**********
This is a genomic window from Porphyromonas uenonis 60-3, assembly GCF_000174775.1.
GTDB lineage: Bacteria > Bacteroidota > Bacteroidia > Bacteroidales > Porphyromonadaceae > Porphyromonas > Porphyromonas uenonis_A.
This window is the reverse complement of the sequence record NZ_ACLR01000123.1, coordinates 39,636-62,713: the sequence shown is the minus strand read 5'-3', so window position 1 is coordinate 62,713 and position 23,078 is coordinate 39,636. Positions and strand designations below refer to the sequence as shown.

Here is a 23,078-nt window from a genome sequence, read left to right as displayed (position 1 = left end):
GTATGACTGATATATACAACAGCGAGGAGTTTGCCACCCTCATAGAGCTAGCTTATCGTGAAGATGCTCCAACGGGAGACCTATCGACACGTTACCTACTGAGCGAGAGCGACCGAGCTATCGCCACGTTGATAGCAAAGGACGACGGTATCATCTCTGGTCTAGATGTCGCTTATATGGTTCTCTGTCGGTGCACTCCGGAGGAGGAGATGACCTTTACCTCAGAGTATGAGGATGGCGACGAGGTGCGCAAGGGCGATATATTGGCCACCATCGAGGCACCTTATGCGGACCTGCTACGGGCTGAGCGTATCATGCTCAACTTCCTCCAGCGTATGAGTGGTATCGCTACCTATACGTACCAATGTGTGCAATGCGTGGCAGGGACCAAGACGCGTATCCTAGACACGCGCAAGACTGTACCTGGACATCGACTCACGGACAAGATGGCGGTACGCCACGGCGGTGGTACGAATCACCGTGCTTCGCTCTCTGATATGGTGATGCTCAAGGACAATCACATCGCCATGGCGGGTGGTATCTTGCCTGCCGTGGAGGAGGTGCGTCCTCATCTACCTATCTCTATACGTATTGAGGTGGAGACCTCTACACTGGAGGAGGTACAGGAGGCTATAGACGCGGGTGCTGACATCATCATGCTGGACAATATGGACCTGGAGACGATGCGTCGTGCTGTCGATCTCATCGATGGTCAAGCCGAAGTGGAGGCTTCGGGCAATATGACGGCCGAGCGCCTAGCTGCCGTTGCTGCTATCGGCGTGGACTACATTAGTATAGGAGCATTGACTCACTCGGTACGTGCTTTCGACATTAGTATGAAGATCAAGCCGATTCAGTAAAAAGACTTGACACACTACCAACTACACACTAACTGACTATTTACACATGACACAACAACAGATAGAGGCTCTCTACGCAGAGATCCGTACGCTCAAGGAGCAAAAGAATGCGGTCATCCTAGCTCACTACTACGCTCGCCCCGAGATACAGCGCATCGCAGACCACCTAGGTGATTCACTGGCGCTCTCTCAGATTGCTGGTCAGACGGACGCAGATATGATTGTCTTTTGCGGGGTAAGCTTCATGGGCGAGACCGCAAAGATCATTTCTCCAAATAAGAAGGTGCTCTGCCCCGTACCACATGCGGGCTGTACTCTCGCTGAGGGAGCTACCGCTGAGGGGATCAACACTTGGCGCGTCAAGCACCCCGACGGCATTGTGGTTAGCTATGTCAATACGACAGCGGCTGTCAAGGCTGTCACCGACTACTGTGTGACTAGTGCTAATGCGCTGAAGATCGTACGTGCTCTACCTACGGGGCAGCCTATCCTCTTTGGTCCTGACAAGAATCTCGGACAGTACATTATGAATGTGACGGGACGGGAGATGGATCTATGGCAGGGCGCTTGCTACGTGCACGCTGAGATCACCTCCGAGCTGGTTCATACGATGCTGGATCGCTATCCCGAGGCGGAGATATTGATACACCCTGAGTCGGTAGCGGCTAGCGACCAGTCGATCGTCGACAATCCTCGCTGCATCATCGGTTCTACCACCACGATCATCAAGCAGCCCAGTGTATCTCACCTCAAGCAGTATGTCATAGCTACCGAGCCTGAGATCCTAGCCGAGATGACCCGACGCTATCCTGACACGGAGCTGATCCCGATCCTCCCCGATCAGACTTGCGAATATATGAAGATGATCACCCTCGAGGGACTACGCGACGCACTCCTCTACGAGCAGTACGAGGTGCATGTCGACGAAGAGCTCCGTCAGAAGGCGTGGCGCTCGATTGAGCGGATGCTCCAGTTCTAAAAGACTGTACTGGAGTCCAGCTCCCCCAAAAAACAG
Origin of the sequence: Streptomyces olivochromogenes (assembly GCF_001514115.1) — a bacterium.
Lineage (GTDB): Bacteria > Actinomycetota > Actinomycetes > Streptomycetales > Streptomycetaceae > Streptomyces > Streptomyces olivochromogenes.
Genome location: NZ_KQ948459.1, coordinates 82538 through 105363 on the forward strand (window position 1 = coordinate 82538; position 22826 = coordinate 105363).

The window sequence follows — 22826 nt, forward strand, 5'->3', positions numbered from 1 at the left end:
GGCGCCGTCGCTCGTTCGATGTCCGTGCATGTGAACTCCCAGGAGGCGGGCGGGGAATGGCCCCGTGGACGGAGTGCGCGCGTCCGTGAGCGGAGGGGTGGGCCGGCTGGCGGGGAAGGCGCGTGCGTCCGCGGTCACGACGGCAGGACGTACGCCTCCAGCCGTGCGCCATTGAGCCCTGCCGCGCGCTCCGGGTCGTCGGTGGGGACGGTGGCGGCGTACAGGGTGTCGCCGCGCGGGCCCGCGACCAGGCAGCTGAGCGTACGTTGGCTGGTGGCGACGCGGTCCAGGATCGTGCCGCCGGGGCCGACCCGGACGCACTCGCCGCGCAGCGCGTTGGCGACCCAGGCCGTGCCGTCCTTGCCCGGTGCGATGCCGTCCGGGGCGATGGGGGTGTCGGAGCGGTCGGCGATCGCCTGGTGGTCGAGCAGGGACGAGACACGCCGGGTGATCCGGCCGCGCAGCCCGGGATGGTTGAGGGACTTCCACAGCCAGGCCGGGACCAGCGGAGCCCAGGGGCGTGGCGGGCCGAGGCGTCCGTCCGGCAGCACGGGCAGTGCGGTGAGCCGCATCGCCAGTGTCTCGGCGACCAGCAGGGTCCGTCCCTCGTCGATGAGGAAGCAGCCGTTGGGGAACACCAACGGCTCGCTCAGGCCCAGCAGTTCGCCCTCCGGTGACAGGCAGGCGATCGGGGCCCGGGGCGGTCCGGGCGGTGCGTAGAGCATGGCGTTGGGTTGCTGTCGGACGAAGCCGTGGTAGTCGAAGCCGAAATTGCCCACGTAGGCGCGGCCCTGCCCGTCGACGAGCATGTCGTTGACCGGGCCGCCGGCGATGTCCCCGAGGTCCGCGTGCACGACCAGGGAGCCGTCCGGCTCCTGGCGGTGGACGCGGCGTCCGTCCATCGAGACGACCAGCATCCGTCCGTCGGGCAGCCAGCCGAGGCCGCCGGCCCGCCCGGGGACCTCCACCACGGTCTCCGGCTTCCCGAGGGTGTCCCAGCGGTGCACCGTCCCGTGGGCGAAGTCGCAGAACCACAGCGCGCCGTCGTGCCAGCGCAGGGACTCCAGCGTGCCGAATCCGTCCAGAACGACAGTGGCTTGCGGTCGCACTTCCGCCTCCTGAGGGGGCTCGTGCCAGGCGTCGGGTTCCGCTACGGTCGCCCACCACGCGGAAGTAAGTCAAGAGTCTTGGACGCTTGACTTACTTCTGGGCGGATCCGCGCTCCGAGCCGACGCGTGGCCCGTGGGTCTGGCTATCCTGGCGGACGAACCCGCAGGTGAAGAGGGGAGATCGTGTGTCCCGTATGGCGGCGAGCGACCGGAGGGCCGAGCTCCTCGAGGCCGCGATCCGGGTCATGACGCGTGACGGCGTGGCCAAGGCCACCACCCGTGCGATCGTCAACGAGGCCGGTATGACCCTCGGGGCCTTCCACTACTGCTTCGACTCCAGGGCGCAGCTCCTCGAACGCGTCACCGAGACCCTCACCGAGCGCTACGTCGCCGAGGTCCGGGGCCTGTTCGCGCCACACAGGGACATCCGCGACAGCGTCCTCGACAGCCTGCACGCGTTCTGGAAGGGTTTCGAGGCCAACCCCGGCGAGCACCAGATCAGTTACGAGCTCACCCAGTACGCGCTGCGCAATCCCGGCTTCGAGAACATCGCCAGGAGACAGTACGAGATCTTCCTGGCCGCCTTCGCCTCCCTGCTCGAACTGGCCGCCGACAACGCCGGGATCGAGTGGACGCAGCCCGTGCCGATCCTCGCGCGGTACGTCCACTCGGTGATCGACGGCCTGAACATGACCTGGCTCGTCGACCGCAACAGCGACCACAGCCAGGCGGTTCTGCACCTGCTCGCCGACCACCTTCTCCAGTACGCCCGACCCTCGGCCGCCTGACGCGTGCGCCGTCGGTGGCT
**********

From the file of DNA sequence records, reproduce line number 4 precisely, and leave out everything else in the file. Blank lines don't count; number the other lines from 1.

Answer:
Here is a 23,078-nt window from a genome sequence, read left to right as displayed (position 1 = left end):